On December 8, 2015, CCR Legal Worker Ian Head testified on behalf of the Center before the New York State Assembly on the use of body-worn cameras by law enforcement officials.
Testimony of the Center for Constitutional Rights before the New York State Assembly on the
Use of Body-worn Cameras by Law Enforcement Officials
December 8, 2015
On behalf of the Center for Constitutional Rights, I would like to thank the Assembly Standing Committees on Codes, Judiciary and Governmental Operations for holding this hearing and inviting us to take part. The Center for Constitutional Rights (CCR) is a non-profit legal and educational organization committed to advancing and protecting the rights guaranteed by the United States Constitution and the Universal Declaration of Human Rights.
The Committee has requested testimony regarding the “feasibility and effectiveness of body-worn cameras by law enforcement officials,” and raised several key questions about how these body-worn camera (“BWC”) programs should be constructed. As you know, the issue of a body-worn camera program in New York City first emerged as part of the remedial order in our case Floyd v. City of New York.1 Although not part of the relief requested by plaintiffs, the Court ordered a “pilot program” of body-worn cameras by the New York City Police Department (“NYPD”) as a possible way to “address the constitutional harms at issue” in Floyd, namely the practice of “stop-and-frisk” which the Court found the NYPD had been using in an unconstitutional manner. Fast-forward two years later and the Department of Justice has endorsed body-worn camera programs as a method law enforcement can use to “demonstrate transparency to their communities; to document statements, observations, behaviors, and other evidence; and to deter unprofessional, illegal, and inappropriate behaviors by both law enforcement and the public.”2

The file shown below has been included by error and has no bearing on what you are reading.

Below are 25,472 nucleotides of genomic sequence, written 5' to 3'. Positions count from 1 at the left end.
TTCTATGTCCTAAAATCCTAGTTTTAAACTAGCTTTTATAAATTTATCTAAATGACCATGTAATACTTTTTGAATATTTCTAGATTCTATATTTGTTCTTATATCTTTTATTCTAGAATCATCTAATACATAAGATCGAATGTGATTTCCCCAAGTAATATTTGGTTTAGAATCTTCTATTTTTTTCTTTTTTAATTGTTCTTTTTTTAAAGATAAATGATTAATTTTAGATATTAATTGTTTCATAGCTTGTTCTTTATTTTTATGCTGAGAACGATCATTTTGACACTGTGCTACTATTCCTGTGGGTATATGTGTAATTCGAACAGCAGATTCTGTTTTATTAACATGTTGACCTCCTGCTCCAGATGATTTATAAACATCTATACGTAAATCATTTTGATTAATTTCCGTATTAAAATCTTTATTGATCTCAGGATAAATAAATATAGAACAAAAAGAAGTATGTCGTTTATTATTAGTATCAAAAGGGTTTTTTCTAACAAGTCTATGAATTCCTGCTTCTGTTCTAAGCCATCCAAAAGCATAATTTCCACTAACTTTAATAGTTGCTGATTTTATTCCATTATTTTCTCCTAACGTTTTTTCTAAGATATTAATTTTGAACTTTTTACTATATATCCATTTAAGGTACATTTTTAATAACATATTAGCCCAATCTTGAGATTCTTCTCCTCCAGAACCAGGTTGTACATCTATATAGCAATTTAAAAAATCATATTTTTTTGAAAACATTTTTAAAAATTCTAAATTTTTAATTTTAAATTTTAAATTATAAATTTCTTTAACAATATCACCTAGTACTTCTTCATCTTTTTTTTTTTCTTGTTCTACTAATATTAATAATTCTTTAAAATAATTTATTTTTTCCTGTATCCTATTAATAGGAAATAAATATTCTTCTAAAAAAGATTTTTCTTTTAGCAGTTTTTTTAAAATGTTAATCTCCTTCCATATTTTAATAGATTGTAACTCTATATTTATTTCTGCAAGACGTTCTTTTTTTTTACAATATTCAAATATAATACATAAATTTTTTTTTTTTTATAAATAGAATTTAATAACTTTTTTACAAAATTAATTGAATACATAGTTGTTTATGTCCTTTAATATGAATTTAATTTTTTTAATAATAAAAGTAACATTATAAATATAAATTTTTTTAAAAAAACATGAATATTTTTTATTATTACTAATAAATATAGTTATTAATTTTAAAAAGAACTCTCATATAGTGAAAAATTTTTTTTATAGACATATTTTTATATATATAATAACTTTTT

While we recognize that many law enforcement agencies are embracing this new technology, it is much too early, and the research to this point is much too sparse, to draw any real conclusions about the effectiveness of BWC’s as a police accountability and transparency tool. However, the Center for Constitutional Rights firmly believes that BWCs should not be regarded as a “cure-all,” and will not spawn more fair, respectful and constitutional policing unless combined with robust systems for supervising, monitoring and disciplining officers. We believe law enforcement agencies must put significant care and thought into developing BWC protocols, specifically by instituting transparent, community-driven processes to help address the many privacy, data storage, and access concerns raised by this new technology. I wish to address some of these concerns in my testimony.
First, CCR strongly believes that the public – especially those communities impacted most by law enforcement practices - should have a voice in how these programs are both designed and evaluated. The DOJ has noted that “Like many new law enforcement strategies and technologies, a successful body-worn camera (BWC) implementation requires community input. Active participation from the community is essential to create a robust program and is critical to securing the necessary support, endorsement, and ongoing dialogue for the BWC program.”3 In his 2015 report on the NYPD’s voluntary body-camera pilot program,4 the Inspector General of the NYPD recommended the department “expressly design and incorporate mechanisms for obtaining input from citizens and community stakeholders.”5 Many cities implementing BWC programs, such as Madison, WI or Minneapolis, MN, have made obtaining community input an important component as they developed and piloted BWCs. A recent example is the city of Toronto, which consulted with community leaders and sent out 20,000 surveys in the development of their BWC pilot program, and now at the conclusion of the pilot, are initiating community surveys of anyone who came into contact with a body-worn camera.6 Robust and ongoing community input is critical to the development of any BWC program.